There are many ways to explore Berlin on a visit: By double-decker, on a bike, or on foot. But nothing is as relaxing as a cruise on the river Spree and/or on the many other waterways of German’s capital.
The Spree and more
You can spend an hour on the river Spree and visit the city center or several hours and see the canals and the lakes. Berlin has got 125 miles (200 kilometers) of waterways after all. There is the river Havel in the Western outskirts of the city, where the river Spree ends. There is the Landwehrkanal, a canal built in the mid 19th century to keep the freight ships out of the center. Today, this canal is open only to the excursion boats and smaller sport boats. Cargo ships are back on the river Spree. There are other canals connecting the meandering Spree directly to Berlin’s inner harbor or the lakes. The best-known lake is maybe the Wannsee in the Grunewald forest, but there are many more. A beautiful lake is the Müggelsee, with the “Schloss Köpenick”, a rococo palace of the Prussian monarchs, and the old romantic town of Köpenick, which has been part of Greater Berlin since 1920.
A Long or a Short Cruise?
For the tourist on the fly, a one-hour-cruise on the Spree might be the right choice. You start and end in the very center of Berlin and you will see the basics: the government district with the Reichstag and its famous glass cupola, the Dome, the building site for the reconstruction of the Berlin City Palace, the Nikolaiviertel (Nicolas’ Quarter), a reconstruction of the medieval Berlin and the Museum Island. You can hop-on and hop-of, which makes it a very convenient affair.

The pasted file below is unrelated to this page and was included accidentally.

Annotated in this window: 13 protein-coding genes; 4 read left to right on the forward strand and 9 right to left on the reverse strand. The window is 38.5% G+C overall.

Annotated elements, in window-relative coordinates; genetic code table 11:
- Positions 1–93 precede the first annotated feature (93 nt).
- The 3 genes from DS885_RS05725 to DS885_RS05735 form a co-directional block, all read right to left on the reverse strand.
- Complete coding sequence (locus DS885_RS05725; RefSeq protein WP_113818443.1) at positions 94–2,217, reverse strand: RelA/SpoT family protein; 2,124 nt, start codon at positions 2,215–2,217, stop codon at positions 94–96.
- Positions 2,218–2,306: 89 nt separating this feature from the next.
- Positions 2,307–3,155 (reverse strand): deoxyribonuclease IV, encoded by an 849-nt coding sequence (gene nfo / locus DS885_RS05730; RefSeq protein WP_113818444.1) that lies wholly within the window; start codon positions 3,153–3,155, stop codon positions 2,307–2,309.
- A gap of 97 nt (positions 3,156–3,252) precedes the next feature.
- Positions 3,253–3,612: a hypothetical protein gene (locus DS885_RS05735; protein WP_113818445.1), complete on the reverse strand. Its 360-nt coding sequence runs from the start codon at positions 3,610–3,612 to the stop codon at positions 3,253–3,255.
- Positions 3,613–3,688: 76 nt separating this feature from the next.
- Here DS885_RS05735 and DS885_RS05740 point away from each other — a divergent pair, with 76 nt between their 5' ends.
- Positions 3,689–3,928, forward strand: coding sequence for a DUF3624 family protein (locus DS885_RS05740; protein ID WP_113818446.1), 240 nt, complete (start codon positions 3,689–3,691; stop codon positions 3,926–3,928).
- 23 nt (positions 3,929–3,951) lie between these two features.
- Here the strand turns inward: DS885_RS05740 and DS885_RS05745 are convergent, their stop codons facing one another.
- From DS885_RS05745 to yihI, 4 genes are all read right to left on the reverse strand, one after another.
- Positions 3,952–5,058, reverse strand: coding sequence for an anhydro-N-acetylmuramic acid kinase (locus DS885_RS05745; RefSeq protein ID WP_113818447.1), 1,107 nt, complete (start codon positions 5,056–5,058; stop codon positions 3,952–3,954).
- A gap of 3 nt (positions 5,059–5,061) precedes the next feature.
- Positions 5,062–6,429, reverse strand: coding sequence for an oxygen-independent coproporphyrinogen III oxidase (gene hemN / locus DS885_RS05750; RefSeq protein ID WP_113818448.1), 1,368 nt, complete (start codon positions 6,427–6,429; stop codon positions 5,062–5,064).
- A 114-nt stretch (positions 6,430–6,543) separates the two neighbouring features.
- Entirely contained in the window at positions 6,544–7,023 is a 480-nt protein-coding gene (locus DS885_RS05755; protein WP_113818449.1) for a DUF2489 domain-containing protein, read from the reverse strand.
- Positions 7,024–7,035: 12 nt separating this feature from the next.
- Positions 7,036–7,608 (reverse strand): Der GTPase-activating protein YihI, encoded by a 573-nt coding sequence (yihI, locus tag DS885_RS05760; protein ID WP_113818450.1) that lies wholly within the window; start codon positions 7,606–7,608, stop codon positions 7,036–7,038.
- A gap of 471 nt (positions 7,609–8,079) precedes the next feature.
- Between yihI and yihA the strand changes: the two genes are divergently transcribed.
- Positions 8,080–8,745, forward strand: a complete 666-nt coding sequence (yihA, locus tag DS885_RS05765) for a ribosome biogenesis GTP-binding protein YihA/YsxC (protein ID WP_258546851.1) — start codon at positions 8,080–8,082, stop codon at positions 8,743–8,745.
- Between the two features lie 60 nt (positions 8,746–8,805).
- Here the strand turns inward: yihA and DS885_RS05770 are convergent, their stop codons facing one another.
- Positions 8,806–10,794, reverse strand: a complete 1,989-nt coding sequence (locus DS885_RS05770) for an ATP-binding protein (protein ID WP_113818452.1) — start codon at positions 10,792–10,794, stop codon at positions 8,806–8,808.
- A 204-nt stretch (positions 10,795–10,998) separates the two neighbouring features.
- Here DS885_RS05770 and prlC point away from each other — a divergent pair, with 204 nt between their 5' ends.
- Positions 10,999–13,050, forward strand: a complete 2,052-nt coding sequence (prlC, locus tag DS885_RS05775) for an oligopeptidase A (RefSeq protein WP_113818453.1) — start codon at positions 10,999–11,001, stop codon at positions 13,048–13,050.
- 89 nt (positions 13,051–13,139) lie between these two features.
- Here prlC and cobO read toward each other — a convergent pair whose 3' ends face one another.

You might as well spend 3 ½ hours and take a longer cruise on the Spree and the Landwehrkanal. Besides the city center, you will see the East Side Gallery (0.8 miles or 1,300 meters) of the Berlin Wall with graffiti and murals, old industrial buildings and exciting contemporary architecture. The Landwehrkanal is a contrast to the busy city: miles and miles of riverbanks with grass and trees where people relax, some interesting sights and lots of gray herons.
Get Some Fresh Air
You might as well take a tour of the river Havel, where you will see the calming landscape of seven different lakes. Or you take a tour on the Havel that will take you to the UNESCO world heritage site of the castles and parks of the city of Potsdam, right next to Berlin. Or you go east and take a tour to the Müggelsee and Köpenick than can be extended to rivers and canals in the landscape of Brandenburg outside Berlin.
Audio Guide or Live Tour?
The one-hour-cruises are usually with audio-guides in several languages. This is and advantage for people who don’t understand either German or English. The longer tours in Berlin have bilingual live tour guides who give the tour in German and English. Depending on the guide, this can be a lot of fun and you might learn about recent events or the latest news, something an audio guide will never be able to provide. And the live guide can answer your questions and might help you with some practical advice. And now let me clarify something: Even though the tipping culture is different in Europe from the US, Germans in the service industry do take tips. They love to. The point is, that they are not allowed to mention the buzzword “tip”, as German employers think this is obnoxious. The cruises that take you outside the city sometimes don’t have guides at all. The point is to enjoy the nature and to take a break from the hustle and bustle of Berlin.
Where Can I Book?
There are several companies in Berlin offering boat cruises. Check out the flyers in your hotel or hostel or at the tourist information. You get the tickets at the concierge or you buy them at the stops. They have either a booth or a street vendor. When you are a little late, you can hop on the ship and buy the ticket there. They usually take credit cards. Or you can find them online. Most websites are multilingual and you can even book there.
On our Berlin-in-a-in a day-Walking Tour we will see the ships on the Spree.